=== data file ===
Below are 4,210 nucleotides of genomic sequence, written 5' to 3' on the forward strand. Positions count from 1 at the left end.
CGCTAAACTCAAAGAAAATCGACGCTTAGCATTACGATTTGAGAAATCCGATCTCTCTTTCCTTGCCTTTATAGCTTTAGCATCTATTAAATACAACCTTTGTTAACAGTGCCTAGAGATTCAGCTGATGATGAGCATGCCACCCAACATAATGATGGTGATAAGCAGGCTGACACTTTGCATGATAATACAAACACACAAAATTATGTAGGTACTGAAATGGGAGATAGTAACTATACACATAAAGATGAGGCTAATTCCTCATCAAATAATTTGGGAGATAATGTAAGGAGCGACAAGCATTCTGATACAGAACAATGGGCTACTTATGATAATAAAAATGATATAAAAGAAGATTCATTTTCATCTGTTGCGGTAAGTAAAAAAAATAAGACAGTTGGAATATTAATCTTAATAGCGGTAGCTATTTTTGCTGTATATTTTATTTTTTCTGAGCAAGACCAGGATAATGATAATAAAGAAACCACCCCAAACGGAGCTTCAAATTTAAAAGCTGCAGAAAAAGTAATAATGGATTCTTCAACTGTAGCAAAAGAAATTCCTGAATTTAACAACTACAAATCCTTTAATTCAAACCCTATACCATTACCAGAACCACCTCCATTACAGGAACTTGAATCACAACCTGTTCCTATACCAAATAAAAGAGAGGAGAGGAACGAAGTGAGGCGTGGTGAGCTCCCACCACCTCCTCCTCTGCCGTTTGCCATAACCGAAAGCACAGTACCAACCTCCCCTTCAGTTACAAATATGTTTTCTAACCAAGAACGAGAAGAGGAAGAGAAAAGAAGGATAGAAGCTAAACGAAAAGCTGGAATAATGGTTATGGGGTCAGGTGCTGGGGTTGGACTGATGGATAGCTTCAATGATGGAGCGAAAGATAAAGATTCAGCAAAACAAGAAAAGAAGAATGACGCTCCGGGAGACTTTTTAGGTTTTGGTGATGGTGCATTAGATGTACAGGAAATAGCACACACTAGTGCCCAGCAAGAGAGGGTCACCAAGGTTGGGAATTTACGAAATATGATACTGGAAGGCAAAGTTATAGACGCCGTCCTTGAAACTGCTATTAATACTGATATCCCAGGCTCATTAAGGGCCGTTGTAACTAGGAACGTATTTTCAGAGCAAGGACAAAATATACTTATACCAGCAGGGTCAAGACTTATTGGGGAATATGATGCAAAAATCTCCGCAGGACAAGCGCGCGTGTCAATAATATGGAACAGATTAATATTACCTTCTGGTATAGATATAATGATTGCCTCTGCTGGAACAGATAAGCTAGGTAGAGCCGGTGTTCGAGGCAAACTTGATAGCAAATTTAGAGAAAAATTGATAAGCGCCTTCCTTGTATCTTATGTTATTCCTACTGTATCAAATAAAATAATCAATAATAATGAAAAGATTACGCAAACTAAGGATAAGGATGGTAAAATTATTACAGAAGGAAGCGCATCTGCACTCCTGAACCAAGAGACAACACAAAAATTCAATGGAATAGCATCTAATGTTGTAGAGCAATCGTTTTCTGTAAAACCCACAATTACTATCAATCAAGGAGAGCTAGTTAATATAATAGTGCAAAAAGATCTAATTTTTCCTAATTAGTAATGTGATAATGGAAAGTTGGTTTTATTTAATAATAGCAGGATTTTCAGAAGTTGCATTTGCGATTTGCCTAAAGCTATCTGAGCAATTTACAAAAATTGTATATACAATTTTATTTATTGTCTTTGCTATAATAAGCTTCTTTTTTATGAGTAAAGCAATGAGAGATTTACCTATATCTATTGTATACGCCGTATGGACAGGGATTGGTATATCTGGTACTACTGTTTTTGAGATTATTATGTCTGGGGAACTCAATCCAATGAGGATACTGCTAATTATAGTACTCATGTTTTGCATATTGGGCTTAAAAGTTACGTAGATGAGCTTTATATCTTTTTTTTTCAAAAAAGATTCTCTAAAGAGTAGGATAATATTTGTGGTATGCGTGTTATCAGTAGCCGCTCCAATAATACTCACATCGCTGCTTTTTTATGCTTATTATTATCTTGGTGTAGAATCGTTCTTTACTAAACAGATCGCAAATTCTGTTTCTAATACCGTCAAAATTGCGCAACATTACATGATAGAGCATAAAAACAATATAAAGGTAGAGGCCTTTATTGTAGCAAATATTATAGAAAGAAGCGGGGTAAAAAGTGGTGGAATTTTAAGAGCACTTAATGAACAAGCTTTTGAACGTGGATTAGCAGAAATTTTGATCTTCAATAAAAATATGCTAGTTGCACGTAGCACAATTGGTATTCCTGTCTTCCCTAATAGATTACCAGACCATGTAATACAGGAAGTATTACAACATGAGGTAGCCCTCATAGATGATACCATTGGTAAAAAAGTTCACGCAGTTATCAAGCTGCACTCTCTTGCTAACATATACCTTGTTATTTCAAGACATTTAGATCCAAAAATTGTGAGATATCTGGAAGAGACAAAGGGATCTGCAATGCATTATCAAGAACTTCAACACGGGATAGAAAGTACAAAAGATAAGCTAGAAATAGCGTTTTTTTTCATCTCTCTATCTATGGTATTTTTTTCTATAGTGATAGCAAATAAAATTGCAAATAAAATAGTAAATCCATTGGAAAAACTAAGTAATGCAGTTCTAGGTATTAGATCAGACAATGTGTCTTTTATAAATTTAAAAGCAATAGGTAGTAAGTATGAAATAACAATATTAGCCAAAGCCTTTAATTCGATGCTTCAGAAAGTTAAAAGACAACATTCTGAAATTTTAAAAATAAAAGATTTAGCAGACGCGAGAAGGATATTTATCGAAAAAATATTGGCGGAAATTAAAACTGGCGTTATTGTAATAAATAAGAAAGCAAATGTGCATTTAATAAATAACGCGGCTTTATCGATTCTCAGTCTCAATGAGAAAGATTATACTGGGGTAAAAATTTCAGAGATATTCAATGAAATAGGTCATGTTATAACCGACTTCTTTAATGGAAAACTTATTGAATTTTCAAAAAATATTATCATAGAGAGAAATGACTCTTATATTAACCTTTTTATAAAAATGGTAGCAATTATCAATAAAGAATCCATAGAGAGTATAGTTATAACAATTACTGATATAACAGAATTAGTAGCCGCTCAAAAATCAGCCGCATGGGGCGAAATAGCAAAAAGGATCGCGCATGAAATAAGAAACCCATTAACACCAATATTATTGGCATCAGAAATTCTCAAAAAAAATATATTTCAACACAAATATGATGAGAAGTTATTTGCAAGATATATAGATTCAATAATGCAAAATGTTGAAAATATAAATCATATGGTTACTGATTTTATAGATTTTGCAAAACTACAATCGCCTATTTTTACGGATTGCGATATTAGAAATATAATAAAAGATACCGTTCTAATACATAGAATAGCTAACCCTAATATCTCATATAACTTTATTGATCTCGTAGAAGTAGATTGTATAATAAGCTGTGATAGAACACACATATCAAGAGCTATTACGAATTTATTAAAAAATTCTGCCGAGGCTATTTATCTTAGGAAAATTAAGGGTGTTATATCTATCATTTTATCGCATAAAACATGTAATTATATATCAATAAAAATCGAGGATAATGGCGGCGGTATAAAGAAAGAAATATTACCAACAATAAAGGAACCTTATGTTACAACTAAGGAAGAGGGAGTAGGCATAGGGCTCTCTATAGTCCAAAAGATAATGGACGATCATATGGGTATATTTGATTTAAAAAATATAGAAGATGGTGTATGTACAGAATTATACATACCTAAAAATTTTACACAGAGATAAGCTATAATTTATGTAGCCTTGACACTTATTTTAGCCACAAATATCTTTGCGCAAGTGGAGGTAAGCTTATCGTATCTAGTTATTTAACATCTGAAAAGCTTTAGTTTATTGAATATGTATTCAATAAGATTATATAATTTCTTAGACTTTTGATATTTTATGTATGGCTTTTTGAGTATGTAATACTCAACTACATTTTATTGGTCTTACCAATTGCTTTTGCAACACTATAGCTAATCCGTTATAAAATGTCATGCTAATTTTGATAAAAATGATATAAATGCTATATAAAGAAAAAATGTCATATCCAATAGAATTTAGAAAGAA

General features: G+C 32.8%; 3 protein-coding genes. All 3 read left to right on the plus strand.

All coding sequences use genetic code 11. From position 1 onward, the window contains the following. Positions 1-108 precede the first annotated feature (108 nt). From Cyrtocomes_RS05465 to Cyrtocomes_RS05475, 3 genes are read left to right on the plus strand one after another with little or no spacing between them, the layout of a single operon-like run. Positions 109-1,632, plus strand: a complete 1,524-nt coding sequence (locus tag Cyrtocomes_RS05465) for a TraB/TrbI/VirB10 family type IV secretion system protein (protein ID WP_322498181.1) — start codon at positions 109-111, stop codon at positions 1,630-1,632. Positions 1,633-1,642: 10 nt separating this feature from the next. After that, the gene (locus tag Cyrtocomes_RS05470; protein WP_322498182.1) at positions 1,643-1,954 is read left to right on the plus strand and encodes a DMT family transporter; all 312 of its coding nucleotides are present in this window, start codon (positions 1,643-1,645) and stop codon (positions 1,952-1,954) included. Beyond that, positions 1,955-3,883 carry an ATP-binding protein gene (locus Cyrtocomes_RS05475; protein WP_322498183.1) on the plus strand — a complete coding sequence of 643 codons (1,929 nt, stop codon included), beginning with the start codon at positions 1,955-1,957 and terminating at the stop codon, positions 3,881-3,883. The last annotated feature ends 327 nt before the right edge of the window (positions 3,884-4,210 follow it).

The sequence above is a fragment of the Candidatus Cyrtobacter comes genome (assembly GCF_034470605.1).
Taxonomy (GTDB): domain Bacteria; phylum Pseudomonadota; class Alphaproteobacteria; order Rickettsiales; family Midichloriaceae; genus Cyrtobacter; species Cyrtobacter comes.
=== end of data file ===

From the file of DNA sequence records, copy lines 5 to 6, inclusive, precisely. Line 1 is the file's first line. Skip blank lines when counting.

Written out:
The sequence above is a fragment of the Candidatus Cyrtobacter comes genome (assembly GCF_034470605.1).
Taxonomy (GTDB): domain Bacteria; phylum Pseudomonadota; class Alphaproteobacteria; order Rickettsiales; family Midichloriaceae; genus Cyrtobacter; species Cyrtobacter comes.